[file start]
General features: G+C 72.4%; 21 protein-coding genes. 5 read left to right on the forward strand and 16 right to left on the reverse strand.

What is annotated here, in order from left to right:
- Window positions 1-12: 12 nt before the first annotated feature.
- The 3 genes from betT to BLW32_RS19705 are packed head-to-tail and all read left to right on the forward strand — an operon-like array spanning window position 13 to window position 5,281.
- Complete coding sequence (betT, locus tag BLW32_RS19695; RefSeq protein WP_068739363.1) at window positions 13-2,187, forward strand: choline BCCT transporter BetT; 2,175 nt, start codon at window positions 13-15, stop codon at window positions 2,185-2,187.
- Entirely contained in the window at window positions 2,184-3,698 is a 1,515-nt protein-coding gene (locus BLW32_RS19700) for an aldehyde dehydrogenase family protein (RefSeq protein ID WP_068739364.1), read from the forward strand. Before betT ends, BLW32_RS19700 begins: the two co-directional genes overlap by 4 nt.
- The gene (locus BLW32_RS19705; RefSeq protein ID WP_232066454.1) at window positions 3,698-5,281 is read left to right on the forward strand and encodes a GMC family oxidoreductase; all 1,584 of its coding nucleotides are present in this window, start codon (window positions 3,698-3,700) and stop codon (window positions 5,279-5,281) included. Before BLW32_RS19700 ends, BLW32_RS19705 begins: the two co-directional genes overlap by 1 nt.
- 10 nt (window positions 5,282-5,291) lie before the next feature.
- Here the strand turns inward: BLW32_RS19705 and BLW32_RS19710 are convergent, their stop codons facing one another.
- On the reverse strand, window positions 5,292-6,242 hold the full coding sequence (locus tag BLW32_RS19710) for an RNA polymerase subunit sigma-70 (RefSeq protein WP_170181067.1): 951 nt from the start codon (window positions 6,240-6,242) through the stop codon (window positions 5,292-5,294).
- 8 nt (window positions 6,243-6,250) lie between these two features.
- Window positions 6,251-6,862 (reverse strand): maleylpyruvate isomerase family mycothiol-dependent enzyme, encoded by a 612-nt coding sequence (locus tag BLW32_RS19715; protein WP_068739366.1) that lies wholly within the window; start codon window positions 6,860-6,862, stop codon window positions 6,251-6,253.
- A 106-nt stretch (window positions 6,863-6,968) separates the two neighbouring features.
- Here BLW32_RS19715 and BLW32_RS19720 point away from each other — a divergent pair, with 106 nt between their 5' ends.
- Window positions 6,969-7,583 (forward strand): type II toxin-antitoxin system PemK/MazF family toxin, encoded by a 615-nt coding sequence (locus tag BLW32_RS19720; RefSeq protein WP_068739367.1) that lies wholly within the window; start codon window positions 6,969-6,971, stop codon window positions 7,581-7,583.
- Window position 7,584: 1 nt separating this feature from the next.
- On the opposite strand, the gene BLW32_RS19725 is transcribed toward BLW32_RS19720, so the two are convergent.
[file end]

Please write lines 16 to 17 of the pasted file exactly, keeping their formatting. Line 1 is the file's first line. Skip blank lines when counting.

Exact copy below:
- Window position 7,584: 1 nt separating this feature from the next.
- On the opposite strand, the gene BLW32_RS19725 is transcribed toward BLW32_RS19720, so the two are convergent.